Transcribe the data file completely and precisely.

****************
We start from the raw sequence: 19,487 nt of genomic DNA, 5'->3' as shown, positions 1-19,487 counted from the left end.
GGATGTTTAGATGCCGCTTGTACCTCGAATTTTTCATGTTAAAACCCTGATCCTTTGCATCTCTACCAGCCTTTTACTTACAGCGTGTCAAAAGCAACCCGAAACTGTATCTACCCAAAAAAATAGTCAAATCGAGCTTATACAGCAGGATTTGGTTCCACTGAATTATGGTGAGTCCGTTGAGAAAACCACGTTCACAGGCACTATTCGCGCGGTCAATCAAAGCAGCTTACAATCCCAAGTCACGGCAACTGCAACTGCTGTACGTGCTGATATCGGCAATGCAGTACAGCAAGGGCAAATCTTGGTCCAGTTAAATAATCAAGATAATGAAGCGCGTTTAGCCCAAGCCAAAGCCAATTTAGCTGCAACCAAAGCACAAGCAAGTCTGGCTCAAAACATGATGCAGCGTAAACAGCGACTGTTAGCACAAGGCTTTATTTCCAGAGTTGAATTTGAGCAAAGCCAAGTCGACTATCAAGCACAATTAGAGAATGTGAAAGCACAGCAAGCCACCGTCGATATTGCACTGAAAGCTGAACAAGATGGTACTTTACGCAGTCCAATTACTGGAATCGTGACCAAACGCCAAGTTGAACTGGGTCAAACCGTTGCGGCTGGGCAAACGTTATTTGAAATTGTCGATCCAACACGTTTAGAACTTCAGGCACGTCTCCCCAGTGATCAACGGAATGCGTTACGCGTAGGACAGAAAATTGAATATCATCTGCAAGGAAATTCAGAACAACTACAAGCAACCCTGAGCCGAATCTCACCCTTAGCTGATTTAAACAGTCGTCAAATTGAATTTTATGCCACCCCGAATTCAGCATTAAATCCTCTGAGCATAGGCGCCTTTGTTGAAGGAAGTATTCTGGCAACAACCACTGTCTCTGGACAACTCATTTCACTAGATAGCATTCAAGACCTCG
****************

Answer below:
We start from the raw sequence: 19,487 nt of genomic DNA, 5'->3' as shown, positions 1-19,487 counted from the left end.
GGATGTTTAGATGCCGCTTGTACCTCGAATTTTTCATGTTAAAACCCTGATCCTTTGCATCTCTACCAGCCTTTTACTTACAGCGTGTCAAAAGCAACCCGAAACTGTATCTACCCAAAAAAATAGTCAAATCGAGCTTATACAGCAGGATTTGGTTCCACTGAATTATGGTGAGTCCGTTGAGAAAACCACGTTCACAGGCACTATTCGCGCGGTCAATCAAAGCAGCTTACAATCCCAAGTCACGGCAACTGCAACTGCTGTACGTGCTGATATCGGCAATGCAGTACAGCAAGGGCAAATCTTGGTCCAGTTAAATAATCAAGATAATGAAGCGCGTTTAGCCCAAGCCAAAGCCAATTTAGCTGCAACCAAAGCACAAGCAAGTCTGGCTCAAAACATGATGCAGCGTAAACAGCGACTGTTAGCACAAGGCTTTATTTCCAGAGTTGAATTTGAGCAAAGCCAAGTCGACTATCAAGCACAATTAGAGAATGTGAAAGCACAGCAAGCCACCGTCGATATTGCACTGAAAGCTGAACAAGATGGTACTTTACGCAGTCCAATTACTGGAATCGTGACCAAACGCCAAGTTGAACTGGGTCAAACCGTTGCGGCTGGGCAAACGTTATTTGAAATTGTCGATCCAACACGTTTAGAACTTCAGGCACGTCTCCCCAGTGATCAACGGAATGCGTTACGCGTAGGACAGAAAATTGAATATCATCTGCAAGGAAATTCAGAACAACTACAAGCAACCCTGAGCCGAATCTCACCCTTAGCTGATTTAAACAGTCGTCAAATTGAATTTTATGCCACCCCGAATTCAGCATTAAATCCTCTGAGCATAGGCGCCTTTGTTGAAGGAAGTATTCTGGCAACAACCACTGTCTCTGGACAACTCATTTCACTAGATAGCATTCAAGACCTCG